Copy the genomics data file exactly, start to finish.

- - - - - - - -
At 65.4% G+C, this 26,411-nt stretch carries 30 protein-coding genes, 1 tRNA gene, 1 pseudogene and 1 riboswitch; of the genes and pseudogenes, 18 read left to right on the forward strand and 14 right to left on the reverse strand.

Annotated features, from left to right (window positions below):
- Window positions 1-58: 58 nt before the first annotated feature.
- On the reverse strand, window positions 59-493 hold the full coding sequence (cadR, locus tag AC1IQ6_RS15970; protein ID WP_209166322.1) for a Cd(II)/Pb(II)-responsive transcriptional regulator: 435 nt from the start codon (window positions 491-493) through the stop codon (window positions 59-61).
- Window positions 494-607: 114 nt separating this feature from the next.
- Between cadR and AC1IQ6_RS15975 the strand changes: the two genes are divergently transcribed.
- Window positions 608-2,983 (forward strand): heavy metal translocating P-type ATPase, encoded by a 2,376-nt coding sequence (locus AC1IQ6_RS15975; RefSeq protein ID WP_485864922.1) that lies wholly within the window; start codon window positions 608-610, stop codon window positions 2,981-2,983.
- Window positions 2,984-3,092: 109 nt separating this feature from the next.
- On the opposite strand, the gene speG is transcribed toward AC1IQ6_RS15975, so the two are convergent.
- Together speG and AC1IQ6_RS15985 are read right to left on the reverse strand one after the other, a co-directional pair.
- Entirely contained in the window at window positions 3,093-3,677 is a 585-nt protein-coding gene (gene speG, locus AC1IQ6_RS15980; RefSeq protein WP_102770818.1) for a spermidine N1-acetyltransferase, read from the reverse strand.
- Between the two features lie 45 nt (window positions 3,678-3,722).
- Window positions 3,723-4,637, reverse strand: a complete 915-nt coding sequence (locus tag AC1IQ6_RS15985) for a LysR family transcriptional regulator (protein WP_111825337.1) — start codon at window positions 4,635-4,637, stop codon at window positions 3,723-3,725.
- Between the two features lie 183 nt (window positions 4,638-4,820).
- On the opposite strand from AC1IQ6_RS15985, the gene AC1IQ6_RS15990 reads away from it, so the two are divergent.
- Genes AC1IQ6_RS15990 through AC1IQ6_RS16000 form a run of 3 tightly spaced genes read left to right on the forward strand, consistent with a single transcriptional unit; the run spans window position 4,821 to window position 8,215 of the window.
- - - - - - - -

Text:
At 65.4% G+C, this 26,411-nt stretch carries 30 protein-coding genes, 1 tRNA gene, 1 pseudogene and 1 riboswitch; of the genes and pseudogenes, 18 read left to right on the forward strand and 14 right to left on the reverse strand.

Annotated features, from left to right (window positions below):
- Window positions 1-58: 58 nt before the first annotated feature.
- On the reverse strand, window positions 59-493 hold the full coding sequence (cadR, locus tag AC1IQ6_RS15970; protein ID WP_209166322.1) for a Cd(II)/Pb(II)-responsive transcriptional regulator: 435 nt from the start codon (window positions 491-493) through the stop codon (window positions 59-61).
- Window positions 494-607: 114 nt separating this feature from the next.
- Between cadR and AC1IQ6_RS15975 the strand changes: the two genes are divergently transcribed.
- Window positions 608-2,983 (forward strand): heavy metal translocating P-type ATPase, encoded by a 2,376-nt coding sequence (locus AC1IQ6_RS15975; RefSeq protein ID WP_485864922.1) that lies wholly within the window; start codon window positions 608-610, stop codon window positions 2,981-2,983.
- Window positions 2,984-3,092: 109 nt separating this feature from the next.
- On the opposite strand, the gene speG is transcribed toward AC1IQ6_RS15975, so the two are convergent.
- Together speG and AC1IQ6_RS15985 are read right to left on the reverse strand one after the other, a co-directional pair.
- Entirely contained in the window at window positions 3,093-3,677 is a 585-nt protein-coding gene (gene speG, locus AC1IQ6_RS15980; RefSeq protein WP_102770818.1) for a spermidine N1-acetyltransferase, read from the reverse strand.
- Between the two features lie 45 nt (window positions 3,678-3,722).
- Window positions 3,723-4,637, reverse strand: a complete 915-nt coding sequence (locus tag AC1IQ6_RS15985) for a LysR family transcriptional regulator (protein WP_111825337.1) — start codon at window positions 4,635-4,637, stop codon at window positions 3,723-3,725.
- Between the two features lie 183 nt (window positions 4,638-4,820).
- On the opposite strand from AC1IQ6_RS15985, the gene AC1IQ6_RS15990 reads away from it, so the two are divergent.
- Genes AC1IQ6_RS15990 through AC1IQ6_RS16000 form a run of 3 tightly spaced genes read left to right on the forward strand, consistent with a single transcriptional unit; the run spans window position 4,821 to window position 8,215 of the window.